43Wood, Lowell; Hyde, Roderick; Ishikawa, Muriel; "Global Warming and Nuclear Power"; 9th Summer Workshop, Innovative Energy Systems and CO2 Stabilization Jul. 14-24, 1998; Jul. 10, 1998; 1-21; Aspen, Colorado.
44Wood, Lowell; Hyde, Roderick; Ishikawa, Muriel; "Novel Approaches to Nuclear Fission Power Generation: A Practical, Manifestly Safe Point-Design for World-Wide Civil Use in the 21st Century"; LLNL P&AT/CGSR ad hoc session; bearing a date of Apr. 25, 2001; 1-15.
45Yarsky, P.; Driscoll, M. J.; and Hejzlar, P.; "Integrated Design of a Breed and Burn Gas-Cooled Fast Reactor Core"; The MIT Center for Advanced Nuclear Energy Systems (CANES); Document No. MIT-ANP-TR-107; Sep. 2005; pp. 1-253.
Referenced by
Citing PatentFiling datePublication dateApplicantTitle
US20120185222 *Nov 23, 2011Jul 19, 2012Westinghouse Electric Company, LlcFull spectrum loca evaluation model and analysis methodology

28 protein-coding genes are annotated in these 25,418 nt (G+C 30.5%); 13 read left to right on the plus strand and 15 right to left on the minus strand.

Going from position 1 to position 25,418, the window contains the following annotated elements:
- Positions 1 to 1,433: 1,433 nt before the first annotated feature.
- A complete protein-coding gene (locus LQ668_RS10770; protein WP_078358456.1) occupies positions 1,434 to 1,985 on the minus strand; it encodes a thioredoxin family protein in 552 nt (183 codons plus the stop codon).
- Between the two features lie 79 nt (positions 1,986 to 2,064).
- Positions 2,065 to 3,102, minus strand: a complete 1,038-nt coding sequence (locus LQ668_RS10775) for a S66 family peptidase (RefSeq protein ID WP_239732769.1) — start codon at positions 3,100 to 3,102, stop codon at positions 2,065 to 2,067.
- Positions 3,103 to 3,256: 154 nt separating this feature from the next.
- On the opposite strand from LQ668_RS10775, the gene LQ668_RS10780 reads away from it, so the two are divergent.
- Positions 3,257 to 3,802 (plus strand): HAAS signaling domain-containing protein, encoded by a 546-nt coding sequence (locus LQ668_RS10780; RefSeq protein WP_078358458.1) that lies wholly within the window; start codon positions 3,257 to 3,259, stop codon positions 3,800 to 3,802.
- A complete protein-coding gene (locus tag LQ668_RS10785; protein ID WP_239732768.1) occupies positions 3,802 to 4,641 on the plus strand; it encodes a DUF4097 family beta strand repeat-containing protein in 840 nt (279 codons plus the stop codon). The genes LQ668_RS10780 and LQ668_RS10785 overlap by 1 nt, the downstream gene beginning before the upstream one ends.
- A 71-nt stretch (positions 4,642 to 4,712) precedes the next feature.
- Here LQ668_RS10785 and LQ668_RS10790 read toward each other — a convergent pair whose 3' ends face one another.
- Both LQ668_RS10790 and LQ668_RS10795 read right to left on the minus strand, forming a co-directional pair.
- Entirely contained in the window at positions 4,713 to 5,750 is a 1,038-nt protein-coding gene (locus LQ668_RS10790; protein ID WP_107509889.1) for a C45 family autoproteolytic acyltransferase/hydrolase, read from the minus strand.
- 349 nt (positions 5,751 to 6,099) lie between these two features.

Classifications
U.S. Classification376/261, 376/264
International ClassificationG21C19/00
Cooperative ClassificationY02E30/34, Y02E30/39, G21C1/024, G21C3/04, G21D3/00, G21C7/02, G21C1/026
European ClassificationG21D3/00, G21C7/02, G21C3/04, G21C1/02B2, G21C1/02B4
Legal Events
DateCodeEventDescription
Apr 24, 2014ASAssignment
Owner name: TERRAPOWER, LLC, WASHINGTON
Free format text: ASSIGNMENT OF ASSIGNORS INTEREST;ASSIGNOR:SEARETE LLC;REEL/FRAME:032754/0810
Effective date: 20140424
Jan 23, 2012ASAssignment
Effective date: 20120123
Free format text: ASSIGNMENT OF ASSIGNORS INTEREST;ASSIGNOR:SEARETE LLC;REEL/FRAME:027578/0195
Owner name: THE INVENTION SCIENCE FUND I, LLC, WASHINGTON